Kahawai Challenge success
In 2009 the Supreme Court delivered a favourable interpretation of the Fisheries Act in its Kahawai decision. A year later the fisheries Minister decided to allow kahawai stocks to continue rebuilding, primarily to better meet the needs of non-commercial fishers. Notably industry did not contest those decisions.
Amendment to key areas of the legislation would nullify any advantages gained because the Court’s judgment only applies to the current wording in the Act.
Collectively our next challenge is to find effective strategies to exert political pressure on the fisheries Minister to ensure he continues to ‘allow for’ our recreational fishing interests.
Public right to fish
As natural resources are increasingly privatised it is imperative we protect access to our fisheries. Around 20 percent of Kiwis regularly exercise their right to fish. Others fish occasionally or not at all. The right to fish for free is a special and increasingly unique aspect of our Kiwi culture.
If a statutory body and compulsory charging is established this public right to fish will be extinguished and exchanged for a right limited to those people who have paid their fees.
Already there is discussion about mandatory reporting and exemptions for children, Maori, the elderly, and even a day licence for irregular fishers. All are a poor exchange for our current public right of access to a reasonable daily bag limit.
The price of statutory authority
No government is going to surrender its authority to tax the people and grant that right to a statutory body without furthering their objectives in return. Privatisation of New Zealand’s fisheries and reducing political influence over management decisions are both prized outcomes.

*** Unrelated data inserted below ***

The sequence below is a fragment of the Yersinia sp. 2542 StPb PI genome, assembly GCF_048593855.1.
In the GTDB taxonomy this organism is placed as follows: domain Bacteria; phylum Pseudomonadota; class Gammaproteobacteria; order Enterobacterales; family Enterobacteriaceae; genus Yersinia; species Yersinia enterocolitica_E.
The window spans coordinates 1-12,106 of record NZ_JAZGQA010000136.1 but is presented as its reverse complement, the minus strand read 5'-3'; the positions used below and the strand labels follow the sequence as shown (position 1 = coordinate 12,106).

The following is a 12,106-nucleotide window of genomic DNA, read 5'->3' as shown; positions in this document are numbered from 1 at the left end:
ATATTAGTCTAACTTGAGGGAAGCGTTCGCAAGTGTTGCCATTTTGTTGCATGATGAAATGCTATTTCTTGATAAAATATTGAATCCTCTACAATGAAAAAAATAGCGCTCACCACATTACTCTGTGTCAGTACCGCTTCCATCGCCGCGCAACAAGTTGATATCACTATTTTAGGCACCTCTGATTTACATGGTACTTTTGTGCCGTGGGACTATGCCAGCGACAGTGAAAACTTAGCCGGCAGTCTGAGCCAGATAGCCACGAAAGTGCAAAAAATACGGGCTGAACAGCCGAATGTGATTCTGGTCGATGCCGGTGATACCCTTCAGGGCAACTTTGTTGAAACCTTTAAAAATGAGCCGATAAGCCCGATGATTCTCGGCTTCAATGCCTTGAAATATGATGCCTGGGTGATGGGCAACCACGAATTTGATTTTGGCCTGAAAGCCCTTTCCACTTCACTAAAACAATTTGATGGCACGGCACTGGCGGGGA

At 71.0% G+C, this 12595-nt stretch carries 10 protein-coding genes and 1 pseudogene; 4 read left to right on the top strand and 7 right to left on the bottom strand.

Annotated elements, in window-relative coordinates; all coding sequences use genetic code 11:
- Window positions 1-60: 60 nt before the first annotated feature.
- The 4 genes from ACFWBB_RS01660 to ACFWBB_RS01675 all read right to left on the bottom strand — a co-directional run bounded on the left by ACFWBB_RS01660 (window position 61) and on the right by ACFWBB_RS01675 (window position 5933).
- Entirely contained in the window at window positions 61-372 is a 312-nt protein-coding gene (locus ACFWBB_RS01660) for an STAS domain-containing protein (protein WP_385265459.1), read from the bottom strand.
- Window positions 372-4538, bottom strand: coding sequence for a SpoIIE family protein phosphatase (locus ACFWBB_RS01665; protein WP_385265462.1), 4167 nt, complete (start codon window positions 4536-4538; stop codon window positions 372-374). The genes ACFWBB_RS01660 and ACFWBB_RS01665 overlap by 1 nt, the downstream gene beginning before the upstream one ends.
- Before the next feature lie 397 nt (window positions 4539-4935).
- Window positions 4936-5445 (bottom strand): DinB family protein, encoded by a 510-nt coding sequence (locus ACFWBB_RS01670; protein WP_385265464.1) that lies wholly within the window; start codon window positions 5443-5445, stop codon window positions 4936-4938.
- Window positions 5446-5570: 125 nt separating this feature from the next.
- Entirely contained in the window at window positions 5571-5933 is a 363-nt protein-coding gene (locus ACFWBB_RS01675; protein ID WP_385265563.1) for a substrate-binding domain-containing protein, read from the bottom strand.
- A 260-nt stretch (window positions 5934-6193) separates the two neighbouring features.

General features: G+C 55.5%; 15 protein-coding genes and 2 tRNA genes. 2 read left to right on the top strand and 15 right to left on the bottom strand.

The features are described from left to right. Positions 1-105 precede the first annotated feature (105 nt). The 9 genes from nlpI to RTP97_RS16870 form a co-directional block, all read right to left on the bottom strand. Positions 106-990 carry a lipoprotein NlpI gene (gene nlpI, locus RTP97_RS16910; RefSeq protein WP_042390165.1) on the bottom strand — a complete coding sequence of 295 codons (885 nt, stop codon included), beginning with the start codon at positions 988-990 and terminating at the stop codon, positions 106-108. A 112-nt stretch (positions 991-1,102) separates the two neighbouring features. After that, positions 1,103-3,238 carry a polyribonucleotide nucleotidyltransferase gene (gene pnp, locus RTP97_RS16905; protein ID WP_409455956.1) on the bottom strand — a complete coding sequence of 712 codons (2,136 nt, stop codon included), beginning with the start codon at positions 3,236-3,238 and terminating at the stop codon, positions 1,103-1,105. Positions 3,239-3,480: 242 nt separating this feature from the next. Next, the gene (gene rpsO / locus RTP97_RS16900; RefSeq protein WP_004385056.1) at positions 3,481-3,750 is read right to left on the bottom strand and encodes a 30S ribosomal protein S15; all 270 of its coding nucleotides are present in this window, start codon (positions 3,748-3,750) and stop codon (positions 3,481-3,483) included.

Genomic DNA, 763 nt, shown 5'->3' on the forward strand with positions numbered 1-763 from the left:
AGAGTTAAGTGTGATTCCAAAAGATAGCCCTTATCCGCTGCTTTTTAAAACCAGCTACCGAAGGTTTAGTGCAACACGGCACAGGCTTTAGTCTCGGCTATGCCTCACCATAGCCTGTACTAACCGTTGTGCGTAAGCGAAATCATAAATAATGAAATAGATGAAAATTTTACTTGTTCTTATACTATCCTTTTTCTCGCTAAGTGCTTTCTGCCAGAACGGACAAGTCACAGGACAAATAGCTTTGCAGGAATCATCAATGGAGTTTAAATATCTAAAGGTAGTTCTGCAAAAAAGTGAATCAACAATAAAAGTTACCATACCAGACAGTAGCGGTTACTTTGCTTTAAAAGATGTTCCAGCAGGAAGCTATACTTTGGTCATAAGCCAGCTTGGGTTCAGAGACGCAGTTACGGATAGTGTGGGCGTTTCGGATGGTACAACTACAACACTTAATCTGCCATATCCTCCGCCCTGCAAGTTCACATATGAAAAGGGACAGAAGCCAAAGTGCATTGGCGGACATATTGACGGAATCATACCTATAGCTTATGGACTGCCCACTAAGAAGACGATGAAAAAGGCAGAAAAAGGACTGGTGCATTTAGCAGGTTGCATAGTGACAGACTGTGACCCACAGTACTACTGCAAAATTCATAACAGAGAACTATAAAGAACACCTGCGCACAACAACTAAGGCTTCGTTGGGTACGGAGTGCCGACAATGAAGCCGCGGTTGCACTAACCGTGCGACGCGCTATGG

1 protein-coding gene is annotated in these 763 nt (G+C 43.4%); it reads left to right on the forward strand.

Complete privatisation where all of the Total Allowable Catch (TAC) is a tradable property right would suit Treasury, policy makers, economists, MFish and commercial quota shareholders. All would welcome a recreational quota tagged with specific trading conditions.
But most benefits accrue to the Minister, because it is inevitable that licence fees will be used to “manage” recreational fishers, closely monitor their catch and pay for ongoing research – current Ministerial duties.
Privatisation would enable the Minister to sidestep his public responsibilities and instead set the rules and watch the ensuing carnage from the sideline.
Earlier reform attempts were thwarted because the public protested against constraints on recreational catch and having their interests tightly defined within the quota management system.
Little has changed.
It is not in the public’s wider interests to have a statutory body negotiating management “solutions” using recreational fishing rights and access as currency. These aspects are not for sale.
Reducing political influence over management decisions by diminishing the Minister’s discretion to ‘allow for’ the public’s non-commercial fishing interests would represent the biggest loss; because it is this influence and discretion that protects the public’s interests.
Realistically, no government is going to authorise any interest group to gather taxes and then use those funds to lobby Parliament, hold the Minister accountable and make life more difficult for them.